In light of the release of Jason Eisner's Hobo with a Shotgun, QuietEarth asked the world's leading expert on Canadian exploitation cinema, the Managing Editor of Canuxploitation, Paul Corupe, to share his five favourite and most outrageous Canadian expoitation films.
The Canadian film industry has a dirty little secret. For every critically lauded drama by celebrated auteurs, dozens of unacknowledged low-budget horror, science fiction, sexploitation, action and lowbrow comedy films lurk just below the surface. Although many of these "Canuxploitation" films appeared during the 1970s and '80s, when generous tax laws helped nurture the budding careers of directors like David Cronenberg, Bob Clark and Ivan Reitman, Canada's rich history of exploitation films stretches from almost the very beginning of moving pictures.
Our most recent entry, Jason Eisner's Hobo with a Shotgun, has been earning positive reviews due to its gleeful devotion to exploitation carnage, it's only the tip of the ice floe when it comes to the dark side of Canada's film industry. In more than a decade of hunting down obscure Canadian B-movies, the five films below are some of the wildest examples of Canuxploitation, a legacy created by toque-clad hosers across the country who sometimes only needed to borrow a camera to make their own dubious contribution to our shared national culture.
Dragon Hunt (1987)
Kickboxers Martin and Michael McNamara are truly the pioneers of the modern Canadian action film. When not running their martial arts school, these twin brothers self-produced a handful of micro-budgeted vanity films in the 1980s in which they impressed girls in skintight acid wash jeans by taking down baddies with furious roundhouses.
In this sequel to their first film, Twin Dragon Encounter, the mustachioed bros' peaceful weekend with their bitchin' babes is ruined by a gang of post-apocalyptic punks and ninjas out for revenge. With gratuitous slo-mo shots, they handily dispose of ludicrously named opponents like "The Beastmaster" and "The Red Skull of Death" to the finest in Canadian heavy metal balladry. As for the rest of the film, let's just be glad that the boy's fighting technique is far more honed than their acting skills.
Think you've seen bad films? Not until you've endured this late '80s, straight-to-video atrocity. Concocted by Scarborough teens in their basement and shot on 8mm, Things is ostensibly about a Cronenberg-ian doctor who has artificially impregnated a woman with ant-like monsters that rip her apart and run amok.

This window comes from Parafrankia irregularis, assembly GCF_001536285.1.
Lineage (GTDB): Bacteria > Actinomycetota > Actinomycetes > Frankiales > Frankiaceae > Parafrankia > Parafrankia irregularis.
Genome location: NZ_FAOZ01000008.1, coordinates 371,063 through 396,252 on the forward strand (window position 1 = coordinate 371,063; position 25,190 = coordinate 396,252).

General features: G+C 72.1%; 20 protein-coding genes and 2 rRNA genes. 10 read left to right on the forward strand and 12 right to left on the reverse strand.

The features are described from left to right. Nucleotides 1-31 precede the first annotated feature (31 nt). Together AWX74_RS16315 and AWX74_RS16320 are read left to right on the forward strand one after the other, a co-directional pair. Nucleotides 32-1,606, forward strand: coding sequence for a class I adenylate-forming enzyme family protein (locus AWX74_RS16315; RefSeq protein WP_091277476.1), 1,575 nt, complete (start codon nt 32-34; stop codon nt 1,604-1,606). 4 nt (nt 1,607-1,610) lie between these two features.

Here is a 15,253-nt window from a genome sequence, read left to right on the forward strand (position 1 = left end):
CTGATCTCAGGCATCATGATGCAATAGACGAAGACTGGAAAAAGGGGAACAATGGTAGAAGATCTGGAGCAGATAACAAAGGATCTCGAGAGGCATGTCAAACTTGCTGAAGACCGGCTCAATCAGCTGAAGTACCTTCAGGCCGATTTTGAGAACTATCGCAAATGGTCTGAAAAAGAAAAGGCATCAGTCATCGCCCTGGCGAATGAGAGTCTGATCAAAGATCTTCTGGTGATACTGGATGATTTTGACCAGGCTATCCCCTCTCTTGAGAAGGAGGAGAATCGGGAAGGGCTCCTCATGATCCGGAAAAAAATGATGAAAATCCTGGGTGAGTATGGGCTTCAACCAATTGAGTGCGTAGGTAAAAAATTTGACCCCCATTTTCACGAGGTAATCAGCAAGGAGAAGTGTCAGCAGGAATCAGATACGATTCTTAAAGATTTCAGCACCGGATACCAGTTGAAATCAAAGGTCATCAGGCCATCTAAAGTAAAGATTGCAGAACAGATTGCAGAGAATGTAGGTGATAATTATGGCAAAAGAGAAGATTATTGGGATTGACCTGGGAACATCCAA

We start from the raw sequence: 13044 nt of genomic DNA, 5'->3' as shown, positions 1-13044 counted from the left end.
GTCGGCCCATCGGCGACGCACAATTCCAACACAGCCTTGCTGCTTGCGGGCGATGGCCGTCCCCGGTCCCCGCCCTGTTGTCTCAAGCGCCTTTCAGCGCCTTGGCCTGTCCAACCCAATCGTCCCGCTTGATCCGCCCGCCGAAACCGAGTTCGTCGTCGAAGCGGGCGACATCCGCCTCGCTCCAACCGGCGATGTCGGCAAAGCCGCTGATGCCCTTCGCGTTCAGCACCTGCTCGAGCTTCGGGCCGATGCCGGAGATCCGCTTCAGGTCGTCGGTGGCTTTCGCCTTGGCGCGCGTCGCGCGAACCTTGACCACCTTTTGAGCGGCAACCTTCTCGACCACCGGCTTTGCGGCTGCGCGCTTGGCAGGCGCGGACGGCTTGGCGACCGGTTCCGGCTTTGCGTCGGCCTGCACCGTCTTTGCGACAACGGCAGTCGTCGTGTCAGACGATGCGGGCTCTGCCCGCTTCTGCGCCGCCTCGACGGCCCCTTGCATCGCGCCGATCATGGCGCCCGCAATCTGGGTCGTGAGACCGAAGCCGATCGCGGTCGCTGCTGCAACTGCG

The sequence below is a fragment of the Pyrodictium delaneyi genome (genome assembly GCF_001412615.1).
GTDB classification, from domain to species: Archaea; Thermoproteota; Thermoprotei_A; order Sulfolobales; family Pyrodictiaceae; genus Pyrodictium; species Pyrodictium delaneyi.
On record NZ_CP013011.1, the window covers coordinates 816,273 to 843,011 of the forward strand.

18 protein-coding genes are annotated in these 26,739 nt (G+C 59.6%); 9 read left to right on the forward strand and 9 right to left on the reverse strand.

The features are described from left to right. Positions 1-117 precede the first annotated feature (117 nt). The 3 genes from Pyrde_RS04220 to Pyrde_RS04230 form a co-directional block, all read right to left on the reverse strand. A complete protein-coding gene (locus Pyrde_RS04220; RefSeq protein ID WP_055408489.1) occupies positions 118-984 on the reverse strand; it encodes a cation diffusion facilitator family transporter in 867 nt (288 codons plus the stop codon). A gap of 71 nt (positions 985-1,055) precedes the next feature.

But, oddly, the camera quickly dispenses with that story to instead concentrates a improvised afternoon with the woman's pudgy husband and his mullet-sporting friends as they drink beer, fart, watch TV and talk non-stop about witchcraft, alternate dimensions and Satanism. The results are surreal and vapid, testing viewers' patience with many frustrating scenes, such as when the pals, petrified of creatures on the loose, spend several minutes exploring the bathroom ceiling with a flashlight. Porn star Amber Lynn has a brief cameo, for some reason.
Yeti: The Giant of the 20th Century
Among the strangest Canadian films are our co-productions, multi-country productions that allowed foreign filmmakers to get in on Canada's tax-saving act.
Made in conjunction with Italian cinematic craftsmen, Yeti: The Giant of the 20th Century just might be the strangest, though, as a weird, extra large Bigfoot (with extremely prominent nipples) is defrosted by scientists in Toronto and displayed as a tourist attraction. Of course, he escapes, raging through the city, smashing styrofoam buildings and landmarks like a hairy, Canadian Godzilla on a budget.
Rock N Roll Nightmare (1986)
Do you accept the challenge? Canadian metal frontman and renowned weightlifter Jon Mikl Thor wrote and produced this bizarre mix of murder, monsters and T&A (though most of the nudity comes from Thor himself!).
It's like a Fangoria photospread come to life, as Thor and his band, The Tritonz, spend a week at a farmhouse recording studio only to have band members picked off one by one by rubber-masked zombies and demons. Thor soon discovers that it's all the work of the devil and must fight for his friend's lives in the most rockin' way possible. Filled with awesome Thor songs and enough awkward puppets to make Jim Henson blush, the film lives up to the dream logic implied by its title with one of the most bewildering final plot twists committed to celluloid.
Murder By Phone (aka Bells) (1982)
As cheesy as it is unlikely, this Canada-U.S. co-production is about the most fun you can have while ignoring a basic knowledge electricity and telecommunications. A university prof played by Richard Chamberlain is called into investigate which disgruntled phone company employee is sending deadly electronic impulses through the lines. On answering a call, unsuspecting victims bleed from their eyes before the receiver explodes and they are shot across the room. Featuring some of the most bizarre death scenes of its day, the film is also notable for portraying the national phone company as an evil and impenetrable organization—something that most Canadians will tell you is not that far from the truth.